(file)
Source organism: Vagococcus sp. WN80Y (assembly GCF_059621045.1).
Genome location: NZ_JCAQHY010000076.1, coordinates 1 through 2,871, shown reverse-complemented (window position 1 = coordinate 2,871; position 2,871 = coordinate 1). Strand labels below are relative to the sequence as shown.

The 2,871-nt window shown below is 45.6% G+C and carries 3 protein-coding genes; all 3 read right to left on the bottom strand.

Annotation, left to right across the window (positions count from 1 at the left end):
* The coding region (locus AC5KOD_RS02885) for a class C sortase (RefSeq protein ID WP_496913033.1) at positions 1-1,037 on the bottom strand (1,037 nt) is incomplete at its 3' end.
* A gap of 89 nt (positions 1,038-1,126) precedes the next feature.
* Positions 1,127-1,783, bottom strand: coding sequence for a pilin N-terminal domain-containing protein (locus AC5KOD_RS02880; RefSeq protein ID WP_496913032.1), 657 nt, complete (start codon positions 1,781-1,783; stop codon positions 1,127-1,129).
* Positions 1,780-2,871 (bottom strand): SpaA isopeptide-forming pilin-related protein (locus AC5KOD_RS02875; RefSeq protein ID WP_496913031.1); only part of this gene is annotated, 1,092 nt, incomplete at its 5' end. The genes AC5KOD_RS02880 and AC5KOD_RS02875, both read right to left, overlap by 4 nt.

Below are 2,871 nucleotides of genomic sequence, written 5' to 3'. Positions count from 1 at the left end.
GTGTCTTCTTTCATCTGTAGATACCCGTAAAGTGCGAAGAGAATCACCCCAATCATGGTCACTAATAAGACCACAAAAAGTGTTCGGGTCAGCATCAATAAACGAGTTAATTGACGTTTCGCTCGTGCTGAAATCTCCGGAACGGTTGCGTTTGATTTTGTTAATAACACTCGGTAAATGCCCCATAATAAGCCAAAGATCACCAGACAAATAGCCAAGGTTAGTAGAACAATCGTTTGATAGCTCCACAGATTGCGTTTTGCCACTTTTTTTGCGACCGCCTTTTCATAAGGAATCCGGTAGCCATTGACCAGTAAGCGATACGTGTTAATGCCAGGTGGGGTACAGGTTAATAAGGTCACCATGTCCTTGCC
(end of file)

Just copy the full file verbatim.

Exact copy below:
Source organism: Vagococcus sp. WN80Y (assembly GCF_059621045.1).
Genome location: NZ_JCAQHY010000076.1, coordinates 1 through 2,871, shown reverse-complemented (window position 1 = coordinate 2,871; position 2,871 = coordinate 1). Strand labels below are relative to the sequence as shown.

The 2,871-nt window shown below is 45.6% G+C and carries 3 protein-coding genes; all 3 read right to left on the bottom strand.

Annotation, left to right across the window (positions count from 1 at the left end):
* The coding region (locus AC5KOD_RS02885) for a class C sortase (RefSeq protein ID WP_496913033.1) at positions 1-1,037 on the bottom strand (1,037 nt) is incomplete at its 3' end.
* A gap of 89 nt (positions 1,038-1,126) precedes the next feature.
* Positions 1,127-1,783, bottom strand: coding sequence for a pilin N-terminal domain-containing protein (locus AC5KOD_RS02880; RefSeq protein ID WP_496913032.1), 657 nt, complete (start codon positions 1,781-1,783; stop codon positions 1,127-1,129).
* Positions 1,780-2,871 (bottom strand): SpaA isopeptide-forming pilin-related protein (locus AC5KOD_RS02875; RefSeq protein ID WP_496913031.1); only part of this gene is annotated, 1,092 nt, incomplete at its 5' end. The genes AC5KOD_RS02880 and AC5KOD_RS02875, both read right to left, overlap by 4 nt.

Below are 2,871 nucleotides of genomic sequence, written 5' to 3'. Positions count from 1 at the left end.
GTGTCTTCTTTCATCTGTAGATACCCGTAAAGTGCGAAGAGAATCACCCCAATCATGGTCACTAATAAGACCACAAAAAGTGTTCGGGTCAGCATCAATAAACGAGTTAATTGACGTTTCGCTCGTGCTGAAATCTCCGGAACGGTTGCGTTTGATTTTGTTAATAACACTCGGTAAATGCCCCATAATAAGCCAAAGATCACCAGACAAATAGCCAAGGTTAGTAGAACAATCGTTTGATAGCTCCACAGATTGCGTTTTGCCACTTTTTTTGCGACCGCCTTTTCATAAGGAATCCGGTAGCCATTGACCAGTAAGCGATACGTGTTAATGCCAGGTGGGGTACAGGTTAATAAGGTCACCATGTCCTTGCC